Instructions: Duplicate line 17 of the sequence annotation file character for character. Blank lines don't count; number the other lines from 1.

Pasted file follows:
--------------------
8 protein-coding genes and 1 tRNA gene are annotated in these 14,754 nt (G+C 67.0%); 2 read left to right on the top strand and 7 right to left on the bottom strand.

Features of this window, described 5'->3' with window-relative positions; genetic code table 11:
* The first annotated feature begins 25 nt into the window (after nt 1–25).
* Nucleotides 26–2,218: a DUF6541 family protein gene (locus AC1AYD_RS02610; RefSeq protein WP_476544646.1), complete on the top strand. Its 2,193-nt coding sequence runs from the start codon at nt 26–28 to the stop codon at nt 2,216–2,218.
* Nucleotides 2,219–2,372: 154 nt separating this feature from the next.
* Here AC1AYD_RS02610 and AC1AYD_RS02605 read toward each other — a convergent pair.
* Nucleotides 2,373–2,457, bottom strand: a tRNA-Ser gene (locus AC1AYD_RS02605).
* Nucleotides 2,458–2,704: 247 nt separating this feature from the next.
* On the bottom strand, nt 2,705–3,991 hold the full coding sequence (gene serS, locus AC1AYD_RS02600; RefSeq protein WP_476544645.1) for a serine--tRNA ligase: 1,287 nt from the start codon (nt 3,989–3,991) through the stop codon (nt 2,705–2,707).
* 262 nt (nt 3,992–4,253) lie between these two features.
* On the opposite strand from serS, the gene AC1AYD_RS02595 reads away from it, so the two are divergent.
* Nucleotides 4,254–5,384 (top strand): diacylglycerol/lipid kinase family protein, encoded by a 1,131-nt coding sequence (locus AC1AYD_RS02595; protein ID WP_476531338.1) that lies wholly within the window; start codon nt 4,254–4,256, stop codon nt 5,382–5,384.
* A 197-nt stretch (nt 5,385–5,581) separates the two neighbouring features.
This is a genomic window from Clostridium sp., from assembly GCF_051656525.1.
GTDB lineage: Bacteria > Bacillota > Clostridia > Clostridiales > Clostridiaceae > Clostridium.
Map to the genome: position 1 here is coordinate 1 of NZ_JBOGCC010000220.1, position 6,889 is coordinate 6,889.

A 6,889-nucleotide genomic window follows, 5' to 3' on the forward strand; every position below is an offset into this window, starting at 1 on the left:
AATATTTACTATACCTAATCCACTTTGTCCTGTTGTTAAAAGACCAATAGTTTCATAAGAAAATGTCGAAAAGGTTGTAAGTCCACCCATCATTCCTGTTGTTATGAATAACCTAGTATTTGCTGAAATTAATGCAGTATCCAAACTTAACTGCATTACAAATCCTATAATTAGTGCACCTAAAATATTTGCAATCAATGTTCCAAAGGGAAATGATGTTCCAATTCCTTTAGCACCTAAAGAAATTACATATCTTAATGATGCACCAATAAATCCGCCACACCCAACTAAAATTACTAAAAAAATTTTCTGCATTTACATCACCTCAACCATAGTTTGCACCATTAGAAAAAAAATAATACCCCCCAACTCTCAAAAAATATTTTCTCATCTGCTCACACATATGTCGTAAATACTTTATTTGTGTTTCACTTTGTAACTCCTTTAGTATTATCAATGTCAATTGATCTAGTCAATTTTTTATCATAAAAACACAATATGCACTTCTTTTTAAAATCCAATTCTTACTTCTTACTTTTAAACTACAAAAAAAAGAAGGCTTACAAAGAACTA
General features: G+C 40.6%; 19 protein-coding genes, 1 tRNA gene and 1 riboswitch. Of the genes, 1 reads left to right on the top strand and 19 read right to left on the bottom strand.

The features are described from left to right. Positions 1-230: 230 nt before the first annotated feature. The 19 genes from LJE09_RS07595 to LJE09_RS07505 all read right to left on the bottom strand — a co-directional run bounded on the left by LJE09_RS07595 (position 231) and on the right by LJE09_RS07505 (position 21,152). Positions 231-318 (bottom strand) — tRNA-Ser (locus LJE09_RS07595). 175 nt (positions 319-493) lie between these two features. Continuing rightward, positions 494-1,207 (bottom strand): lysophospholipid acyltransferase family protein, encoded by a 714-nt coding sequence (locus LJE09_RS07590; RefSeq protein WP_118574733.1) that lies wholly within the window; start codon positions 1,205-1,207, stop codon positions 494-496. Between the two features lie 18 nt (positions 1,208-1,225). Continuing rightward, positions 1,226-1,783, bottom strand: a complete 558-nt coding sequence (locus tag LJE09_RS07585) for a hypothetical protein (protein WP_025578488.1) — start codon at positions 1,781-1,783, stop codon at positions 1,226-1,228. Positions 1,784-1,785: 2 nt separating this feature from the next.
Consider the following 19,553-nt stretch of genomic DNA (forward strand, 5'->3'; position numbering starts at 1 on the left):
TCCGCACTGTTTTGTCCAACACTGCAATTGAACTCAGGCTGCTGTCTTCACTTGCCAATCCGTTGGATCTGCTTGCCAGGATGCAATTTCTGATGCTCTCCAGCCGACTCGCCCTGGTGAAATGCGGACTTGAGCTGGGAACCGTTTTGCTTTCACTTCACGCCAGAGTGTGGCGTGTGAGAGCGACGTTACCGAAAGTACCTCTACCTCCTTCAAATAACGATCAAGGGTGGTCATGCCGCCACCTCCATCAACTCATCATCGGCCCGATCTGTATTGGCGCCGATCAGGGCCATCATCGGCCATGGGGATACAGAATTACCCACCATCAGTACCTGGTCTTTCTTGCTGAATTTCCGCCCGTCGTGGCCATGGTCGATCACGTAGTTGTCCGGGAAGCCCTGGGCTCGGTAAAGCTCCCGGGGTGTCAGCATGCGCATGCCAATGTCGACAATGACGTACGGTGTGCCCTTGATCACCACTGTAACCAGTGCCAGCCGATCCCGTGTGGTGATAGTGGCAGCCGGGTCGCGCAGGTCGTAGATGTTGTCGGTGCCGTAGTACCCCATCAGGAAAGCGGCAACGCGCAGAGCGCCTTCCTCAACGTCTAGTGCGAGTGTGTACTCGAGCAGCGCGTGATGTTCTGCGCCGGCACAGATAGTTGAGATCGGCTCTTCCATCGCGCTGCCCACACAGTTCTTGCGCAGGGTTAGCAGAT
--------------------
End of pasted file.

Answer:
A 6,889-nucleotide genomic window follows, 5' to 3' on the forward strand; every position below is an offset into this window, starting at 1 on the left: